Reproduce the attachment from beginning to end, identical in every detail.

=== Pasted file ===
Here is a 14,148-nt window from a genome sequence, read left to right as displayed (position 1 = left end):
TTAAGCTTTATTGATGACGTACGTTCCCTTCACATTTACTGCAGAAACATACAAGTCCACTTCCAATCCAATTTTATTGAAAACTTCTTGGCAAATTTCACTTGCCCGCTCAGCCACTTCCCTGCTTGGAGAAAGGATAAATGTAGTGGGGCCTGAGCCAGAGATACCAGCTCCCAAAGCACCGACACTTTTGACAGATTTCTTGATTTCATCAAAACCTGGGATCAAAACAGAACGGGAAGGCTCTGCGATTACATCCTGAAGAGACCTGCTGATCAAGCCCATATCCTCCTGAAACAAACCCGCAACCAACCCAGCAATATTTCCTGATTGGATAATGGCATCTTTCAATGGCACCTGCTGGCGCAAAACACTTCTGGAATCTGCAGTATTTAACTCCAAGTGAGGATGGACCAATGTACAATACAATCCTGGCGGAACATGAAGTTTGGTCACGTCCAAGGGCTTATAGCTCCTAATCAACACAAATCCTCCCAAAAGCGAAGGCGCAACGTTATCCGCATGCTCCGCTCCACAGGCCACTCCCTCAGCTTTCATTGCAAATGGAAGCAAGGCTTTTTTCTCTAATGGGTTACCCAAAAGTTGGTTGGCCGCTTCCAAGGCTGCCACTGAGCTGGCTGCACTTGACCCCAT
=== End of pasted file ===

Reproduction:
Here is a 14,148-nt window from a genome sequence, read left to right as displayed (position 1 = left end):
TTAAGCTTTATTGATGACGTACGTTCCCTTCACATTTACTGCAGAAACATACAAGTCCACTTCCAATCCAATTTTATTGAAAACTTCTTGGCAAATTTCACTTGCCCGCTCAGCCACTTCCCTGCTTGGAGAAAGGATAAATGTAGTGGGGCCTGAGCCAGAGATACCAGCTCCCAAAGCACCGACACTTTTGACAGATTTCTTGATTTCATCAAAACCTGGGATCAAAACAGAACGGGAAGGCTCTGCGATTACATCCTGAAGAGACCTGCTGATCAAGCCCATATCCTCCTGAAACAAACCCGCAACCAACCCAGCAATATTTCCTGATTGGATAATGGCATCTTTCAATGGCACCTGCTGGCGCAAAACACTTCTGGAATCTGCAGTATTTAACTCCAAGTGAGGATGGACCAATGTACAATACAATCCTGGCGGAACATGAAGTTTGGTCACGTCCAAGGGCTTATAGCTCCTAATCAACACAAATCCTCCCAAAAGCGAAGGCGCAACGTTATCCGCATGCTCCGCTCCACAGGCCACTCCCTCAGCTTTCATTGCAAATGGAAGCAAGGCTTTTTTCTCTAATGGGTTACCCAAAAGTTGGTTGGCCGCTTCCAAGGCTGCCACTGAGCTGGCTGCACTTGACCCCAT